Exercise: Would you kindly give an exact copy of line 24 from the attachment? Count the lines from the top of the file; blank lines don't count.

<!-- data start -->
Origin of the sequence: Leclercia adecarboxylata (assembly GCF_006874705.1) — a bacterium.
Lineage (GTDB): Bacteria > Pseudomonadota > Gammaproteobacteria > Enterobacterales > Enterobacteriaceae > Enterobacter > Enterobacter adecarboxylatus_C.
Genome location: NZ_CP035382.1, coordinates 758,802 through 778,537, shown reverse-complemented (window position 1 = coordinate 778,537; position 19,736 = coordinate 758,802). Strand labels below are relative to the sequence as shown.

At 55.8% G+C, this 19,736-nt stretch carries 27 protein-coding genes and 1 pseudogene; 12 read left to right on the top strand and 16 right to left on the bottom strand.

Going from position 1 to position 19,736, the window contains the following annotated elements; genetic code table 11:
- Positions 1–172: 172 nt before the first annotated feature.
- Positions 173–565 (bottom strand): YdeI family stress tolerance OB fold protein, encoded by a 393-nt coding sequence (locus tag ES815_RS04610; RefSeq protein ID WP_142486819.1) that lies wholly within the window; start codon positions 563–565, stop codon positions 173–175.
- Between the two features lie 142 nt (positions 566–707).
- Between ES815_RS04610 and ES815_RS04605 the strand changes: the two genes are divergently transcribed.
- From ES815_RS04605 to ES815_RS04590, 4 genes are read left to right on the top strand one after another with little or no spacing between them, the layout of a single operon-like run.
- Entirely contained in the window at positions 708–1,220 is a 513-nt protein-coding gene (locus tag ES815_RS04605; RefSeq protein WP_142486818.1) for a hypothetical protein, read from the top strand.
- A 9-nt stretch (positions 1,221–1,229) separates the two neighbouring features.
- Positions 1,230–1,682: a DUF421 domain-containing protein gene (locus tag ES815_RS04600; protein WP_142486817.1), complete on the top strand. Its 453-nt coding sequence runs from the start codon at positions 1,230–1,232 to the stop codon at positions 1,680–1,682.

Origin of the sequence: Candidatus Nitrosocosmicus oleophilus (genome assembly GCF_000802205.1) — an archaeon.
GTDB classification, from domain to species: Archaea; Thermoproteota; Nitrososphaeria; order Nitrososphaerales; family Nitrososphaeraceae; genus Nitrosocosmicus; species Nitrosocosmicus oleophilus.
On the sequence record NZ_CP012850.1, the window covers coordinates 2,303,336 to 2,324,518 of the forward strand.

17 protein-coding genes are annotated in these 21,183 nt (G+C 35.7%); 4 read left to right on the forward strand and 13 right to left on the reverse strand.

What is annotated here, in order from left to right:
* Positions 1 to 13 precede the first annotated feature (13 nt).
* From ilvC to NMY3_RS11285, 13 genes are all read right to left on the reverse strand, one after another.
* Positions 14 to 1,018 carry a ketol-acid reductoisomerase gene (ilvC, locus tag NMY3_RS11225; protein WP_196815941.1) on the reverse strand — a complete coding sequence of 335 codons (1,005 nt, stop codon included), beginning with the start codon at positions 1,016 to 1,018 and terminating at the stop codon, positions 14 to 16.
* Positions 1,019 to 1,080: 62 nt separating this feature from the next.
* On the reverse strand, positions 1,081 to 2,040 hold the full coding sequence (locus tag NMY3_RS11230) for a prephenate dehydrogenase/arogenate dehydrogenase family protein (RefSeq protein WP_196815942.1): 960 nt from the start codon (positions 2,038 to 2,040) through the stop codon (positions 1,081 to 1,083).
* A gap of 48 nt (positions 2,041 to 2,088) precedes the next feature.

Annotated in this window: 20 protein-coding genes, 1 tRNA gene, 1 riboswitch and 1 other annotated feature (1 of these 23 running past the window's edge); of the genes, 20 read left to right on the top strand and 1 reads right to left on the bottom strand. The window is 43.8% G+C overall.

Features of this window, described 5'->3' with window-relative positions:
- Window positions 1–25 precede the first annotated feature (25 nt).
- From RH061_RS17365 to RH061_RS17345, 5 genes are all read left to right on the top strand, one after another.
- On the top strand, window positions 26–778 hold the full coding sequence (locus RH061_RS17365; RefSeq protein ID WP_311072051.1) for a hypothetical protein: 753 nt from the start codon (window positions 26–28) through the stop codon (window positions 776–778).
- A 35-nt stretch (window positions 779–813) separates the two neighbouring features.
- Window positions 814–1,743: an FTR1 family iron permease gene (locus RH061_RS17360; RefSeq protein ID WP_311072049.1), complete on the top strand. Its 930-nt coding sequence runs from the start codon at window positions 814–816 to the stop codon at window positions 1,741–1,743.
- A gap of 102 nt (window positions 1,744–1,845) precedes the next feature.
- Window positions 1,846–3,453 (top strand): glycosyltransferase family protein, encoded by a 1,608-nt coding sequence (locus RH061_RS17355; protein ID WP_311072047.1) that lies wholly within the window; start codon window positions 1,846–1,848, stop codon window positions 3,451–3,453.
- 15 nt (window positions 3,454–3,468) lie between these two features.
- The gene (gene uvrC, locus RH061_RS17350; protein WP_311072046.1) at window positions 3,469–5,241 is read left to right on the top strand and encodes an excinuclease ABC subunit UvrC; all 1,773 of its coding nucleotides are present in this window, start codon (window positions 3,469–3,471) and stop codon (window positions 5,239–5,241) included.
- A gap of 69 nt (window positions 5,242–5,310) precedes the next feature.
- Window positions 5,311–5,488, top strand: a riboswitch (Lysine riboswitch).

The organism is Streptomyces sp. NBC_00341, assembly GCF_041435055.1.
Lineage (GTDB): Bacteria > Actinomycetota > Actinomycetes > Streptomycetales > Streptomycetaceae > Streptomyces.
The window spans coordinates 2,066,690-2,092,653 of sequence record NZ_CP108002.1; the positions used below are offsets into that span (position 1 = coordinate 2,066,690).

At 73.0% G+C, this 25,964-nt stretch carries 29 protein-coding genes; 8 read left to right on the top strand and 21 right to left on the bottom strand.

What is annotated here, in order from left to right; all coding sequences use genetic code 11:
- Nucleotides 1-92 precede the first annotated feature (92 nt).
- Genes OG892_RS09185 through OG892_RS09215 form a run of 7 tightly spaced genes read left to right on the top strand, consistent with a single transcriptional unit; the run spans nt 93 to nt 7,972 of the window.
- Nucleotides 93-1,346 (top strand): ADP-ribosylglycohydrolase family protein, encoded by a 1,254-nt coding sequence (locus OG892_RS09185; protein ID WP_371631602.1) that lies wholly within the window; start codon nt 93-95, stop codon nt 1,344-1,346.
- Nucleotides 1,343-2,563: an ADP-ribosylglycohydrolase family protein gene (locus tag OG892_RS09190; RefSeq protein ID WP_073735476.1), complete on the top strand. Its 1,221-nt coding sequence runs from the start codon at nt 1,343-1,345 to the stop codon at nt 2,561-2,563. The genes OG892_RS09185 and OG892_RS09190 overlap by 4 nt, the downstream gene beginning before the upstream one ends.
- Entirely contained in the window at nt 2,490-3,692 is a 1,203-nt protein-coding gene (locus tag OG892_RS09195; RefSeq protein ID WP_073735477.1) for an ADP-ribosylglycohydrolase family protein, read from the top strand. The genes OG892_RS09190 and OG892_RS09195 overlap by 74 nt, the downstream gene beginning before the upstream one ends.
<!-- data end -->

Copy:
* A gap of 48 nt (positions 2,041 to 2,088) precedes the next feature.